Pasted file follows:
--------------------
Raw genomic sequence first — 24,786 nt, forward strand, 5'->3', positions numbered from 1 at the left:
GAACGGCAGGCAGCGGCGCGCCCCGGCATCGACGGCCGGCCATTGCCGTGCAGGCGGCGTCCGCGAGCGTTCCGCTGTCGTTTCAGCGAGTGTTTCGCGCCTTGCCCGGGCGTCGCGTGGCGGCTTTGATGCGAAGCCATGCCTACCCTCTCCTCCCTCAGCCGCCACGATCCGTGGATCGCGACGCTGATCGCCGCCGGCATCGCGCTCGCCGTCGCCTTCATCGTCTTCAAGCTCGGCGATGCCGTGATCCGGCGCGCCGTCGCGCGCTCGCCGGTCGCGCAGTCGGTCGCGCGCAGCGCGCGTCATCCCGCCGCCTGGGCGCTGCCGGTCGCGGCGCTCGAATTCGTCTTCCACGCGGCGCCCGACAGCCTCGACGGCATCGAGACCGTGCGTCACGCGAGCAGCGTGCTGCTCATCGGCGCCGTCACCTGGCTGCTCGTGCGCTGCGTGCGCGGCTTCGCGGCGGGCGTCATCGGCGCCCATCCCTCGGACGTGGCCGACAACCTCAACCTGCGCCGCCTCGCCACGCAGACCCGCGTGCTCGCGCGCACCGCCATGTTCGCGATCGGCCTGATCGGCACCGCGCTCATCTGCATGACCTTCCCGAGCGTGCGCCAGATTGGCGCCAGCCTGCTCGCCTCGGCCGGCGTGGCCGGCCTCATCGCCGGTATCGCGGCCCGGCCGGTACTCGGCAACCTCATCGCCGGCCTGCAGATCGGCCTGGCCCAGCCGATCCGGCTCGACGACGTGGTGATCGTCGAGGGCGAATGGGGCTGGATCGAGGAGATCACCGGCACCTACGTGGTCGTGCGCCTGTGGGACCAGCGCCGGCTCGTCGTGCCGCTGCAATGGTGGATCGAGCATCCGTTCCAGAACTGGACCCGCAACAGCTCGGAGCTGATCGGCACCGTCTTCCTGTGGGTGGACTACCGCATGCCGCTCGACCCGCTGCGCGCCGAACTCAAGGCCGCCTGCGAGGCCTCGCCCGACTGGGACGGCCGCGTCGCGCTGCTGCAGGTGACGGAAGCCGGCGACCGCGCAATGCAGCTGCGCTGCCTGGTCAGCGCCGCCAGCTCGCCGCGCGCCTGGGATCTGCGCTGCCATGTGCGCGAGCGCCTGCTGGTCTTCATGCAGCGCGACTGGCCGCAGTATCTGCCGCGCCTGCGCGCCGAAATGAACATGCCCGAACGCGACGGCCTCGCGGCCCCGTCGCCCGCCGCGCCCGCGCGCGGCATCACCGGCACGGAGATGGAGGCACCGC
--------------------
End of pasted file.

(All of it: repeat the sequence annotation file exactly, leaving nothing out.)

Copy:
Raw genomic sequence first — 24,786 nt, forward strand, 5'->3', positions numbered from 1 at the left:
GAACGGCAGGCAGCGGCGCGCCCCGGCATCGACGGCCGGCCATTGCCGTGCAGGCGGCGTCCGCGAGCGTTCCGCTGTCGTTTCAGCGAGTGTTTCGCGCCTTGCCCGGGCGTCGCGTGGCGGCTTTGATGCGAAGCCATGCCTACCCTCTCCTCCCTCAGCCGCCACGATCCGTGGATCGCGACGCTGATCGCCGCCGGCATCGCGCTCGCCGTCGCCTTCATCGTCTTCAAGCTCGGCGATGCCGTGATCCGGCGCGCCGTCGCGCGCTCGCCGGTCGCGCAGTCGGTCGCGCGCAGCGCGCGTCATCCCGCCGCCTGGGCGCTGCCGGTCGCGGCGCTCGAATTCGTCTTCCACGCGGCGCCCGACAGCCTCGACGGCATCGAGACCGTGCGTCACGCGAGCAGCGTGCTGCTCATCGGCGCCGTCACCTGGCTGCTCGTGCGCTGCGTGCGCGGCTTCGCGGCGGGCGTCATCGGCGCCCATCCCTCGGACGTGGCCGACAACCTCAACCTGCGCCGCCTCGCCACGCAGACCCGCGTGCTCGCGCGCACCGCCATGTTCGCGATCGGCCTGATCGGCACCGCGCTCATCTGCATGACCTTCCCGAGCGTGCGCCAGATTGGCGCCAGCCTGCTCGCCTCGGCCGGCGTGGCCGGCCTCATCGCCGGTATCGCGGCCCGGCCGGTACTCGGCAACCTCATCGCCGGCCTGCAGATCGGCCTGGCCCAGCCGATCCGGCTCGACGACGTGGTGATCGTCGAGGGCGAATGGGGCTGGATCGAGGAGATCACCGGCACCTACGTGGTCGTGCGCCTGTGGGACCAGCGCCGGCTCGTCGTGCCGCTGCAATGGTGGATCGAGCATCCGTTCCAGAACTGGACCCGCAACAGCTCGGAGCTGATCGGCACCGTCTTCCTGTGGGTGGACTACCGCATGCCGCTCGACCCGCTGCGCGCCGAACTCAAGGCCGCCTGCGAGGCCTCGCCCGACTGGGACGGCCGCGTCGCGCTGCTGCAGGTGACGGAAGCCGGCGACCGCGCAATGCAGCTGCGCTGCCTGGTCAGCGCCGCCAGCTCGCCGCGCGCCTGGGATCTGCGCTGCCATGTGCGCGAGCGCCTGCTGGTCTTCATGCAGCGCGACTGGCCGCAGTATCTGCCGCGCCTGCGCGCCGAAATGAACATGCCCGAACGCGACGGCCTCGCGGCCCCGTCGCCCGCCGCGCCCGCGCGCGGCATCACCGGCACGGAGATGGAGGCACCGC